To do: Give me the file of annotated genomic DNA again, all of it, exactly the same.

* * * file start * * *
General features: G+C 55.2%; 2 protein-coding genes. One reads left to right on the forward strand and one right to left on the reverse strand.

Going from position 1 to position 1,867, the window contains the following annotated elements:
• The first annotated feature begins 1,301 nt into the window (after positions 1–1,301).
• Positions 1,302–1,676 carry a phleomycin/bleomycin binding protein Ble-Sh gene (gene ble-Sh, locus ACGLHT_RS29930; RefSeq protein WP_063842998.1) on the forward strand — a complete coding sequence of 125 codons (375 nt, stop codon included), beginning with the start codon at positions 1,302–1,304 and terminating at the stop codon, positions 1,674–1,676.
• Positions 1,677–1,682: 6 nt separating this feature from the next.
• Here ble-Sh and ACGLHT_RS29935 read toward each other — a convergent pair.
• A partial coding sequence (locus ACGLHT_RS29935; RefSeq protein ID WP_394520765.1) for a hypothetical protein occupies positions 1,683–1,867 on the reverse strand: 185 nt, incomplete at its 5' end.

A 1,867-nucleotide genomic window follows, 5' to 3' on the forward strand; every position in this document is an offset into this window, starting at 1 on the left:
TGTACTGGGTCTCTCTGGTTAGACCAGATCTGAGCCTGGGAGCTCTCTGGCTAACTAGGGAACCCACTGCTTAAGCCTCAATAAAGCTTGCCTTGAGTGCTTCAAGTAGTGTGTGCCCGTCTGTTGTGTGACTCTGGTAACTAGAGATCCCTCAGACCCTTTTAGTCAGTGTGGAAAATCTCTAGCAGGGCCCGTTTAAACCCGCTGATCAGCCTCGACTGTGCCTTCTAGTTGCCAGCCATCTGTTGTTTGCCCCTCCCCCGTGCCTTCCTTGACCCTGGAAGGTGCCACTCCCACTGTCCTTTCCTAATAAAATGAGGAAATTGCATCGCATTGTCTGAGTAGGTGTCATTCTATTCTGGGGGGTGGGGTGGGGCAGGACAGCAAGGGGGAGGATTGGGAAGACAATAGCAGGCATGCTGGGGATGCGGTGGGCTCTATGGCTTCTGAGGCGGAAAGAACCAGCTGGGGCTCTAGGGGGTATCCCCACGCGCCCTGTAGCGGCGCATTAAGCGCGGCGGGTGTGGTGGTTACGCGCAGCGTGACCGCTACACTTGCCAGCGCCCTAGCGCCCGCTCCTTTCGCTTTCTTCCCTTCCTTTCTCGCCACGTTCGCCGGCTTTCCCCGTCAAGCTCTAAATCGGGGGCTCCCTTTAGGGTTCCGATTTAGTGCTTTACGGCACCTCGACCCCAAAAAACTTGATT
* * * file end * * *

General features: G+C 55.2%; 2 protein-coding genes. One reads left to right on the forward strand and one right to left on the reverse strand.

Going from position 1 to position 1,867, the window contains the following annotated elements:
• The first annotated feature begins 1,301 nt into the window (after positions 1–1,301).
• Positions 1,302–1,676 carry a phleomycin/bleomycin binding protein Ble-Sh gene (gene ble-Sh, locus ACGLHT_RS29930; RefSeq protein WP_063842998.1) on the forward strand — a complete coding sequence of 125 codons (375 nt, stop codon included), beginning with the start codon at positions 1,302–1,304 and terminating at the stop codon, positions 1,674–1,676.
• Positions 1,677–1,682: 6 nt separating this feature from the next.
• Here ble-Sh and ACGLHT_RS29935 read toward each other — a convergent pair.
• A partial coding sequence (locus ACGLHT_RS29935; RefSeq protein ID WP_394520765.1) for a hypothetical protein occupies positions 1,683–1,867 on the reverse strand: 185 nt, incomplete at its 5' end.

A 1,867-nucleotide genomic window follows, 5' to 3' on the forward strand; every position in this document is an offset into this window, starting at 1 on the left:
TGTACTGGGTCTCTCTGGTTAGACCAGATCTGAGCCTGGGAGCTCTCTGGCTAACTAGGGAACCCACTGCTTAAGCCTCAATAAAGCTTGCCTTGAGTGCTTCAAGTAGTGTGTGCCCGTCTGTTGTGTGACTCTGGTAACTAGAGATCCCTCAGACCCTTTTAGTCAGTGTGGAAAATCTCTAGCAGGGCCCGTTTAAACCCGCTGATCAGCCTCGACTGTGCCTTCTAGTTGCCAGCCATCTGTTGTTTGCCCCTCCCCCGTGCCTTCCTTGACCCTGGAAGGTGCCACTCCCACTGTCCTTTCCTAATAAAATGAGGAAATTGCATCGCATTGTCTGAGTAGGTGTCATTCTATTCTGGGGGGTGGGGTGGGGCAGGACAGCAAGGGGGAGGATTGGGAAGACAATAGCAGGCATGCTGGGGATGCGGTGGGCTCTATGGCTTCTGAGGCGGAAAGAACCAGCTGGGGCTCTAGGGGGTATCCCCACGCGCCCTGTAGCGGCGCATTAAGCGCGGCGGGTGTGGTGGTTACGCGCAGCGTGACCGCTACACTTGCCAGCGCCCTAGCGCCCGCTCCTTTCGCTTTCTTCCCTTCCTTTCTCGCCACGTTCGCCGGCTTTCCCCGTCAAGCTCTAAATCGGGGGCTCCCTTTAGGGTTCCGATTTAGTGCTTTACGGCACCTCGACCCCAAAAAACTTGATT